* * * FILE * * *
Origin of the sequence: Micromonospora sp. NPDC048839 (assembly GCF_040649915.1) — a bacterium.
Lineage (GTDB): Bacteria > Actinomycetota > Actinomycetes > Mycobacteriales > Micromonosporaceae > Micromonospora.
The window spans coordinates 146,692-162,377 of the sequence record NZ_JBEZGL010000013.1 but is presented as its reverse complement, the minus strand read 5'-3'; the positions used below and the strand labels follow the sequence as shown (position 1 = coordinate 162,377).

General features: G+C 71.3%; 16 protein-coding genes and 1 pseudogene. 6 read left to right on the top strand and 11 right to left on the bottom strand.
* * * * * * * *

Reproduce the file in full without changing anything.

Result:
Origin of the sequence: Micromonospora sp. NPDC048839 (assembly GCF_040649915.1) — a bacterium.
Lineage (GTDB): Bacteria > Actinomycetota > Actinomycetes > Mycobacteriales > Micromonosporaceae > Micromonospora.
The window spans coordinates 146,692-162,377 of the sequence record NZ_JBEZGL010000013.1 but is presented as its reverse complement, the minus strand read 5'-3'; the positions used below and the strand labels follow the sequence as shown (position 1 = coordinate 162,377).

General features: G+C 71.3%; 16 protein-coding genes and 1 pseudogene. 6 read left to right on the top strand and 11 right to left on the bottom strand.